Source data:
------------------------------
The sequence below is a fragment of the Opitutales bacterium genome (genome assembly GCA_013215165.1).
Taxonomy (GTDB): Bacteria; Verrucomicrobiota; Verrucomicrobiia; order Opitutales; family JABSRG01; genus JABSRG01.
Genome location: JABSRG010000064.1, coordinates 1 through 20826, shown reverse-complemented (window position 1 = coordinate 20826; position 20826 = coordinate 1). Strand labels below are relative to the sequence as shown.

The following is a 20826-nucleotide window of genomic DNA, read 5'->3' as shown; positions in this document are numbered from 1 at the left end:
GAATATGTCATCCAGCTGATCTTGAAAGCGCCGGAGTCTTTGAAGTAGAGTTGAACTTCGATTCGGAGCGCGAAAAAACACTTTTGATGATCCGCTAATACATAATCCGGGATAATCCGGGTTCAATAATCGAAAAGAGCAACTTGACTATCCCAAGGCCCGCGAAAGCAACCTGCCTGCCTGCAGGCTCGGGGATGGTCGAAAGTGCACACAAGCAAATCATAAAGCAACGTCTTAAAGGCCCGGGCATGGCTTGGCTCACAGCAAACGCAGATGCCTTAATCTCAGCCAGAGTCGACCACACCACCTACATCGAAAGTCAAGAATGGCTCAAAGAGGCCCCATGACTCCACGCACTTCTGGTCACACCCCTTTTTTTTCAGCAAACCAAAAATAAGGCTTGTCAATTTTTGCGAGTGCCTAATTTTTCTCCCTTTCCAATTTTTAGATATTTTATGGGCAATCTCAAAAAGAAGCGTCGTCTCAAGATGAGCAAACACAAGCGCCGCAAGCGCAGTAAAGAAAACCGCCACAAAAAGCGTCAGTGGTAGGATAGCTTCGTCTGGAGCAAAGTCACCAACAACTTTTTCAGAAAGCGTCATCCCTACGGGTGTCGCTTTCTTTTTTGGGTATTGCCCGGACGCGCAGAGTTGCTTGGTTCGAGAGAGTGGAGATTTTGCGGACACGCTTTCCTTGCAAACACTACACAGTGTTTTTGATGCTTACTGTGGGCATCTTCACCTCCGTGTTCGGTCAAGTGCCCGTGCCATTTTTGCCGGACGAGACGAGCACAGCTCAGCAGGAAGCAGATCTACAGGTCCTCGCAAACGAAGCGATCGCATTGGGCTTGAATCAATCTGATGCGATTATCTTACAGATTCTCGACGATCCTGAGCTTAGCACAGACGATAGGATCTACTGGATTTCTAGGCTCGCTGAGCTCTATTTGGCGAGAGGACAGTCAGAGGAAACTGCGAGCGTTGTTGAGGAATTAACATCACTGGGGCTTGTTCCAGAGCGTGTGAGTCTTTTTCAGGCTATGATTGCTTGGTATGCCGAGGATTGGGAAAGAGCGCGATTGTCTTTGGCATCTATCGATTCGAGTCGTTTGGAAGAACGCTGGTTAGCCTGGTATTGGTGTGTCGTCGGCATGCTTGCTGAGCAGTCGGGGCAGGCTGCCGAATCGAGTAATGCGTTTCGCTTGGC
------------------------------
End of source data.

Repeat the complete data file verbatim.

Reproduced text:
The sequence below is a fragment of the Opitutales bacterium genome (genome assembly GCA_013215165.1).
Taxonomy (GTDB): Bacteria; Verrucomicrobiota; Verrucomicrobiia; order Opitutales; family JABSRG01; genus JABSRG01.
Genome location: JABSRG010000064.1, coordinates 1 through 20826, shown reverse-complemented (window position 1 = coordinate 20826; position 20826 = coordinate 1). Strand labels below are relative to the sequence as shown.

The following is a 20826-nucleotide window of genomic DNA, read 5'->3' as shown; positions in this document are numbered from 1 at the left end:
GAATATGTCATCCAGCTGATCTTGAAAGCGCCGGAGTCTTTGAAGTAGAGTTGAACTTCGATTCGGAGCGCGAAAAAACACTTTTGATGATCCGCTAATACATAATCCGGGATAATCCGGGTTCAATAATCGAAAAGAGCAACTTGACTATCCCAAGGCCCGCGAAAGCAACCTGCCTGCCTGCAGGCTCGGGGATGGTCGAAAGTGCACACAAGCAAATCATAAAGCAACGTCTTAAAGGCCCGGGCATGGCTTGGCTCACAGCAAACGCAGATGCCTTAATCTCAGCCAGAGTCGACCACACCACCTACATCGAAAGTCAAGAATGGCTCAAAGAGGCCCCATGACTCCACGCACTTCTGGTCACACCCCTTTTTTTTCAGCAAACCAAAAATAAGGCTTGTCAATTTTTGCGAGTGCCTAATTTTTCTCCCTTTCCAATTTTTAGATATTTTATGGGCAATCTCAAAAAGAAGCGTCGTCTCAAGATGAGCAAACACAAGCGCCGCAAGCGCAGTAAAGAAAACCGCCACAAAAAGCGTCAGTGGTAGGATAGCTTCGTCTGGAGCAAAGTCACCAACAACTTTTTCAGAAAGCGTCATCCCTACGGGTGTCGCTTTCTTTTTTGGGTATTGCCCGGACGCGCAGAGTTGCTTGGTTCGAGAGAGTGGAGATTTTGCGGACACGCTTTCCTTGCAAACACTACACAGTGTTTTTGATGCTTACTGTGGGCATCTTCACCTCCGTGTTCGGTCAAGTGCCCGTGCCATTTTTGCCGGACGAGACGAGCACAGCTCAGCAGGAAGCAGATCTACAGGTCCTCGCAAACGAAGCGATCGCATTGGGCTTGAATCAATCTGATGCGATTATCTTACAGATTCTCGACGATCCTGAGCTTAGCACAGACGATAGGATCTACTGGATTTCTAGGCTCGCTGAGCTCTATTTGGCGAGAGGACAGTCAGAGGAAACTGCGAGCGTTGTTGAGGAATTAACATCACTGGGGCTTGTTCCAGAGCGTGTGAGTCTTTTTCAGGCTATGATTGCTTGGTATGCCGAGGATTGGGAAAGAGCGCGATTGTCTTTGGCATCTATCGATTCGAGTCGTTTGGAAGAACGCTGGTTAGCCTGGTATTGGTGTGTCGTCGGCATGCTTGCTGAGCAGTCGGGGCAGGCTGCCGAATCGAGTAATGCGTTTCGCTTGGC